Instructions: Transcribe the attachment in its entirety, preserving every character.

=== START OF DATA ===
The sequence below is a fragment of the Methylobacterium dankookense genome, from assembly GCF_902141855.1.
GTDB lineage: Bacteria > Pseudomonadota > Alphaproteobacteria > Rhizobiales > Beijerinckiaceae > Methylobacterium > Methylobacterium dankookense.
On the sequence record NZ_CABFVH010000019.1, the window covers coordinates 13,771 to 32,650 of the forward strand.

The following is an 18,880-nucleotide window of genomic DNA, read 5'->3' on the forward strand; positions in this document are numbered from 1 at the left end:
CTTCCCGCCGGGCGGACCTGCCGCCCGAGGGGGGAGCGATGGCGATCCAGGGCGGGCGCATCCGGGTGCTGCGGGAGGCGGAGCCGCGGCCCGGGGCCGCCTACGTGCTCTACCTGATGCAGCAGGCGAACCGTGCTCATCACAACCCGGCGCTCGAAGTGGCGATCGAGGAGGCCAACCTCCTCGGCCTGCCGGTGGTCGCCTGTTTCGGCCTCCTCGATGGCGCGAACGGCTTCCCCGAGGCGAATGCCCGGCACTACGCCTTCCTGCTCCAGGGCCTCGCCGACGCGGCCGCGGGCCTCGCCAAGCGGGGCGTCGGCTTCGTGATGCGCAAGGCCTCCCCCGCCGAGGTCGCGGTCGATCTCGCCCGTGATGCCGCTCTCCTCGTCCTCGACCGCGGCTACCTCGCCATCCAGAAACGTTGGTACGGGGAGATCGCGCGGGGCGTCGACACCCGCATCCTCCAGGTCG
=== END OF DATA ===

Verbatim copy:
The sequence below is a fragment of the Methylobacterium dankookense genome, from assembly GCF_902141855.1.
GTDB lineage: Bacteria > Pseudomonadota > Alphaproteobacteria > Rhizobiales > Beijerinckiaceae > Methylobacterium > Methylobacterium dankookense.
On the sequence record NZ_CABFVH010000019.1, the window covers coordinates 13,771 to 32,650 of the forward strand.

The following is an 18,880-nucleotide window of genomic DNA, read 5'->3' on the forward strand; positions in this document are numbered from 1 at the left end:
CTTCCCGCCGGGCGGACCTGCCGCCCGAGGGGGGAGCGATGGCGATCCAGGGCGGGCGCATCCGGGTGCTGCGGGAGGCGGAGCCGCGGCCCGGGGCCGCCTACGTGCTCTACCTGATGCAGCAGGCGAACCGTGCTCATCACAACCCGGCGCTCGAAGTGGCGATCGAGGAGGCCAACCTCCTCGGCCTGCCGGTGGTCGCCTGTTTCGGCCTCCTCGATGGCGCGAACGGCTTCCCCGAGGCGAATGCCCGGCACTACGCCTTCCTGCTCCAGGGCCTCGCCGACGCGGCCGCGGGCCTCGCCAAGCGGGGCGTCGGCTTCGTGATGCGCAAGGCCTCCCCCGCCGAGGTCGCGGTCGATCTCGCCCGTGATGCCGCTCTCCTCGTCCTCGACCGCGGCTACCTCGCCATCCAGAAACGTTGGTACGGGGAGATCGCGCGGGGCGTCGACACCCGCATCCTCCAGGTCG